“Respecting Cuban Sovereignty?”
Again, this new orientation by U.S. imperialism is couched in the most “progressive” of terms, as when Obama stated, “We can never erase the history between us, but we believe today that the Cuban people should be empowered to live with dignity and self-determination."
Who can believe that Obama and U.S. imperialism will respect the self-determination of the Cuban people when around the world -- from Venezuela to Palestine to Haiti -- Obama is trampling upon the most fundamental rights of peoples to self-determination?
Take the case of Venezuela: On December 18, a day after he made his statement on Cuba, Obama signed a law passed earlier by the U.S. Congress that imposes sanctions on Venezuela for “violating the democratic rights of the forces opposing the government of Nicolás Maduro."
What hypocrisy! It was the Obama administration that financed and orchestrated the terrorist actions of the anti-Chavista groups, continuing the policy of George W. Bush, who organized the failed coup against Hugo Chávez on April 11, 2002. These "opposition forces" were the ones that murdered Venezuelan workers and students with their street blockades and that sought to bring down, with this chaos, the Maduro government -- a policy that failed!
With regard to Palestine, it is U.S. imperialism which, together with the Zionist State, has financed and promoted the offensive against the Palestinian people's right to self-determination. It is U.S. imperialism that has supported -- and continues to support -- the blockade of Gaza!
And in relation to Haiti, Obama has maintained his support for the 10-year-old, UN-backed MINUSTAH occupation of Haiti that is responsible for untold deaths and the suppression of all democratic and political rights in Haiti. It is the U.S. government that has financed and imposed all the corrupt regimes, including the current Martelly regime, which is universally despised by the Haitian people. It’s Obama who continues to back a murderous government that shoots on its people, with the aid of U.N. troops, when they demand, “Down with Martelly! MINUSTAH Troops Out of Haiti Now!”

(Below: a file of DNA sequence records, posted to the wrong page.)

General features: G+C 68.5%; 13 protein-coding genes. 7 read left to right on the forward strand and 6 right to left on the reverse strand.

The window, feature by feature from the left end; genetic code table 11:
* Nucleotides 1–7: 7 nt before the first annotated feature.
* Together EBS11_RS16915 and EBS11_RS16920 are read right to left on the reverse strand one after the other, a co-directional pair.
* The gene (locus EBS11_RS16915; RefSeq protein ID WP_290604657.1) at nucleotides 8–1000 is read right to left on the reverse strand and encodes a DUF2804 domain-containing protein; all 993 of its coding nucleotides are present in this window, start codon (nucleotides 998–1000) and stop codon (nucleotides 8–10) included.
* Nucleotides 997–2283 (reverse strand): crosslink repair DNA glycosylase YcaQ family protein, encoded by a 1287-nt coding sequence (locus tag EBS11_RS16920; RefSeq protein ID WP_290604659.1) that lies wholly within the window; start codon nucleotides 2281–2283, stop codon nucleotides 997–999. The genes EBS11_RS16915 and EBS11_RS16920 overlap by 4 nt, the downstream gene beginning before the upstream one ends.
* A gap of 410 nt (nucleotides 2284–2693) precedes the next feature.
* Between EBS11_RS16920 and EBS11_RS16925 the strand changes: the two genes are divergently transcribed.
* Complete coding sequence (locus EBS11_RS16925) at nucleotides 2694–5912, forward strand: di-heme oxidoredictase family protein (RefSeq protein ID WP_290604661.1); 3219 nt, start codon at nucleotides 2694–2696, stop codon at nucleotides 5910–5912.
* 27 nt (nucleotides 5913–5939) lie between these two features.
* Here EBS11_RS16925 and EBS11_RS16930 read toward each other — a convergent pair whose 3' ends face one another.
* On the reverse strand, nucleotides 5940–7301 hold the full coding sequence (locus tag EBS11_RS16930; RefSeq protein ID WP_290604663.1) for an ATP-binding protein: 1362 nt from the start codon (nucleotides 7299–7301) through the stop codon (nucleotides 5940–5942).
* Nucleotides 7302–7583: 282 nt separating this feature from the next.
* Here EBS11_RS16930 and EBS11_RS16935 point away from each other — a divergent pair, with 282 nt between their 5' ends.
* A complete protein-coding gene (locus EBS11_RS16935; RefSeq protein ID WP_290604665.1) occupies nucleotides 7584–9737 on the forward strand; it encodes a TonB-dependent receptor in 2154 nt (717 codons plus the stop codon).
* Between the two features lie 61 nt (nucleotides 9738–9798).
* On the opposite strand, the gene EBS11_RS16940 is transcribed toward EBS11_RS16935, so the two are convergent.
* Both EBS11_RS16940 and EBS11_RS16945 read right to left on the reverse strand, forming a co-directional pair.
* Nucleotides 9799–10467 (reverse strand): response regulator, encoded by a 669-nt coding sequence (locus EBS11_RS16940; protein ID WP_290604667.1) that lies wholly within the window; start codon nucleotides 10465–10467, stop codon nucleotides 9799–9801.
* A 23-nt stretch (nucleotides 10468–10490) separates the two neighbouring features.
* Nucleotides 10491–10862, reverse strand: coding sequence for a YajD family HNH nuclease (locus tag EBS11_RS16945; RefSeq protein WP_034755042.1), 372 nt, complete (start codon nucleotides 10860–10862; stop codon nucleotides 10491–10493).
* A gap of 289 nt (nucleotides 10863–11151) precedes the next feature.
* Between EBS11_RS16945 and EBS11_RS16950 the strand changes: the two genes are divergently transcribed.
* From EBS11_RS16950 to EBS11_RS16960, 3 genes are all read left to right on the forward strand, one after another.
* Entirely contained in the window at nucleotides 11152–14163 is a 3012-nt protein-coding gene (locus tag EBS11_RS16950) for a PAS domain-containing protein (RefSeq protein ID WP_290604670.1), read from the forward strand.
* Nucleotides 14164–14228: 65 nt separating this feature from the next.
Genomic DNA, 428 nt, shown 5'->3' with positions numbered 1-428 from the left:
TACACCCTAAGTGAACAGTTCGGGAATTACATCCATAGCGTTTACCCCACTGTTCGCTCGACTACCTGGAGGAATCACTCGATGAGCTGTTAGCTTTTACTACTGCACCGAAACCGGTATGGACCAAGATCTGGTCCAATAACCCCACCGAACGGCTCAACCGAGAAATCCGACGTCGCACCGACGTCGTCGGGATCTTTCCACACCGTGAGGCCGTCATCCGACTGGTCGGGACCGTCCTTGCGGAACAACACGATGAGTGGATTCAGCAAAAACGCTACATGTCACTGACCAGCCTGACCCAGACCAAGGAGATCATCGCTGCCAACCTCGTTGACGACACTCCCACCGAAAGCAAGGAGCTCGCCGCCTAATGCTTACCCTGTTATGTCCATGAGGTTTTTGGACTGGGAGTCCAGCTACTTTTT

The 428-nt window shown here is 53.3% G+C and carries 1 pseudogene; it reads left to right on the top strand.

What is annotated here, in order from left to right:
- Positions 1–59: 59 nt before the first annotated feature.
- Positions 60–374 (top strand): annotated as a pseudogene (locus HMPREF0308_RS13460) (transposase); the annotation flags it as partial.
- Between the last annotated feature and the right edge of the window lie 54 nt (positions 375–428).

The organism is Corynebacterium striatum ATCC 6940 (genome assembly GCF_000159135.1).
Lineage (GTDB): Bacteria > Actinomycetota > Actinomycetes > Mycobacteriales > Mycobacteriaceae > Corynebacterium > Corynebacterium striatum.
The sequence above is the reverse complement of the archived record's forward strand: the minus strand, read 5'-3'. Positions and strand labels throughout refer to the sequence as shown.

Obama has no right to demand anything of the nations and peoples of Latin America. In fact, when he insists that the Cuban delegation to the 7th Summit of the Americas must include U.S.-funded civil society organizations, he is, once more, violating the sovereign right of the Cuban government to decide who will represent its nation at international gatherings.
A Policy of “Engagement,” But Not the Lifting of the Embargo
This must be stressed and repeated: The new policy of "engagement" does not mean the lifting of the embargo, and nor does it mean that the U.S. government will close its torture base in Guantanamo. According to the White House, what’s involved are simply the "first step toward the liberalization of trade relations between the two countries."
The U.S. government will help the nascent private sector in Cuba obtain special permits to promote the growth of U.S. exports, particularly agricultural exports, to Cuba. U.S. financial institutions will be able to open offices in Cuba. Cuba will also be removed from the State Department’s list of countries that "support terrorism." This will enable the international financial institutions (IMF, WTO, World Bank, etc.) to grant "financial assistance" to Cuba ... with the “conditionalities,” of course, that Cuba institute “reforms” to its economy and that it implement the Structural Adjustment Policies demanded by these institutions should it fall behind on the repayment of the loans.
In his speech, Obama made it clear that the embargo was adopted as law by the U.S. Congress and its repeal, therefore, can only result from a vote by Congress. In other words, with the new Republican-dominated Congress, we should not expect an end to the embargo any time soon. What we can expect, though, is that the promise of lifting the embargo will be wielded to extract more and more concessions from the Cuban leadership.
The demand for the total, immediate and unconditional lifting of the embargo is therefore still very much on the agenda. This must be coupled with the call to close the U.S. military base in Guantanamo and to respect the sovereignty and self-determination of the Cuban people and nation, which means defending the gains of the Cuban Revolution -- first and foremost the defense of social property, which is now more threatened than ever.